From Regional Article
“Wines of top Languedoc estates like Clos Marie, Mas Jullien, or La Pèira en Damaisèla and easily several others are as profoundly delicious as all but a handful of crus rendered anywhere in France”
2009 La Pèira Terrasses du Larzac La Pèira (95-96)
I tasted on this occasion the 2009 Terrasses du Larzac La Pèira – roughly two-thirds Syrah, one-third Grenache – in both its (pre-) assemblage and as individual components. Bursting with heady, lilac-like sweet floral perfume that could be traced to its Grenache, along with liqueur-like cassis and black raspberry, this expands thrillingly on a viscous, subtly creamy yet persistently vibrant, juicy, and buoyant palate, with fresh ginger, nutmeg, and licorice adding complex spice and a Syrah-induced savor akin to salted roasted meat pan drippings serving for an umami rating approaching three digits on a hundred-point scale. An attractively rich undertone of chocolate is apt to recede slightly once this acquires its modest pre-bottling dosage of sulfur. This dynamic show should be worth following for the better part of a decade. (The raw materials for the 2010 La Peira were similarly – well, to clarify, actually quite distinctly – sensational.) (David Schildknecht Wine Advocate Aug 2011) La Pèira 2009 PDF Copyright 2011, The Wine Advocate, Inc. Reprinted with permission
2009 Las Flors de la Pèira Terrasses du Larzac (93-94)
The 2009 Terrasses du Larzac Las Flors de la Pèira – somewhat more than a third each Syrah and Grenache, with minority components of both Mourvedre and Cinsault – features lightly-cooked, sweetly ripe black and red raspberries aromatically shadowed by their distilled counterparts and wreathed in headily- and seductively-perfumed buddleia, peony, and heliotrope. Richly-textured and full, yet preserving a core of vibrant primary juiciness, this cuvee’s Mourvedre component offers subtle underlying beef blood and chocolate while a long finish preserves a remarkable sense of transparency to both the wines floral as well as its stone, peat, iodine and mouth-wateringly saline mineral elements. This multi-registered, dynamically complex cuvee should merit at least 6-8 years’ attention. (This year, the Syrah and Grenache that will make up roughly 85% of the eventual Las Flors blend were married even before malo, so one can already speak with confidence of a salty, meaty, impeccably fruity and deeply savory 2010 Las Flors.) (David Schildknecht Wine Advocate Aug 2011) Las Flors de la Pèira 2009 PDF Copyright 2011, The Wine Advocate, Inc. Reprinted with permission
2009 Obriers de la Pèira Terrasses du Larzac (90-91)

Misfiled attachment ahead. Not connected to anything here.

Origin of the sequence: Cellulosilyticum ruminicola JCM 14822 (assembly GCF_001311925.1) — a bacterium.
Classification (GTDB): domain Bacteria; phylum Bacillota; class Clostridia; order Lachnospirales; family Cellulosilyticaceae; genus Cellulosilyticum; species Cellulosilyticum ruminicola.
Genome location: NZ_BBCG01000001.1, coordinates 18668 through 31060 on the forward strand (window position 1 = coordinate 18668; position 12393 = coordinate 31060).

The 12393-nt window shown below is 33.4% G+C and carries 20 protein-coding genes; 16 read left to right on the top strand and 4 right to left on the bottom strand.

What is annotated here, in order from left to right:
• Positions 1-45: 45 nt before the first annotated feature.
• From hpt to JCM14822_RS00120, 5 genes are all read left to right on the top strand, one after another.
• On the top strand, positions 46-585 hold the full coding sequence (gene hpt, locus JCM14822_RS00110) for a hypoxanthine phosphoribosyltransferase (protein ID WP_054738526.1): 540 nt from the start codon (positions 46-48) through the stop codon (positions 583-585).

Tasted as a pre-assemblage (although I also tasted the individual components), La Pèira’s Cinsault-Carignan 2009 Obriers de la Pèira is initially smoky and nutty in a slightly reduced way, needing aeration to reveal more diverse and alluring scents of hibiscus, mulberry, and kirsch. Dark berries and beet root mingle with black tea and brown spices on a richly-textured yet infectiously juicy palate. Alkaline and wet stone suggestions underline a lingering finish. Some of the fine inner-mouth florality exhibited by this wine’s 2008 rendition was approached in the largest lot of the 2009 – which remained in upright wooden fermentor – but submerged in the blend, hopefully to eventually reappear. Expect this to reward for at least 3-4 years. (From the upright fermentor in which most of it was aged, the 2010 base wine already smelled and tasted irresistible in April, but it was to be blended with several small barrels of concentrated, minerally old vines Carignan, not all of which were through malo – although most of the cellar had completed that transformation.) (David Schildknecht Wine Advocate Aug 2011) Obriers de la Pèira 2009 PDF Copyright 2011, The Wine Advocate, Inc. Reprinted with permission
2008 La Pèira Terrasses du Larzac La Pèira (94)
From a blend close to that of its 2009 counterpart, the 2008 Terrasses du Larzac La Pèira bears some resemblance to a top-notch Medoc in its ripe though restrained expression of black fruits allied to sealing wax and iodine, crushed stone and carob. Somewhat somber overall for a wine from this estate and with a more palpable sense of structure and sheer density than most Languedoc reds of its vintage, this nevertheless proceeds to finish with a surprising degree of sheer juiciness and energy as well as a nearly indelible impression of berry skin and mineral matter. It won’t seduce you in the manner of its 2009 counterpart, but it certainly commands your attention – indeed, the finish practically demands your submission! – and ought to do so for the better part of a decade, if not beyond. (What a great job the team here did of getting the 2007 La Pèira into bottle! Tasted alongside this 2008, it offers complex floral perfume, intense fruit, as well as animal and mineral dimensions of saliva-inducing, next-sip-craving savor – all shot through with an almost electrical sense of energy.) (David Schildknecht Wine Advocate Aug 2011) La Pèira 2008 PDF Copyright 2011, The Wine Advocate, Inc. Reprinted with permission
2008 Las Flors de la Pèira Terrasses du Larzac (92)
Around one half Grenache, one third Syrah, and the rest Mourvedre, the 2008 Terrasses du Larzac Las Flors de la Pèira displays less charm let alone the seductive florality of its 2009 counterpart, but offers a compelling combination of palpable density, tension, and grip. Black pepper, licorice, iodine, salt, and iron filings mingle with ripe yet tart blackberry and cassis. The finish here seems to brood, but what a huge, dark cloud it spreads across the palate! I have remarked before on the Pomerol-like aspects of this cuvee – an observation that regisseur Jeremie Depierre seconded – but if one is to stick with that simile in this vintage, it could only be Lafleur rather than a Merlot-dominated Chateaux that one had in mind. I suspect this will need 2-3 years to significantly make good on its potential and ought to be worth following for 6-8. (Tasted alongside, the bottled 2007 displays greater density and more obvious tannin but no less complexity, vibrancy, or sheer sap and refreshment than I found when I reviewed it from barrel for issue 183.) (David Schildknecht Wine Advocate Aug 2011) Las Flors de la Pèira 2008 PDF Copyright 2011, The Wine Advocate, Inc. Reprinted with permission
2008 Obriers de la Pèira Terrasses du Larzac (90)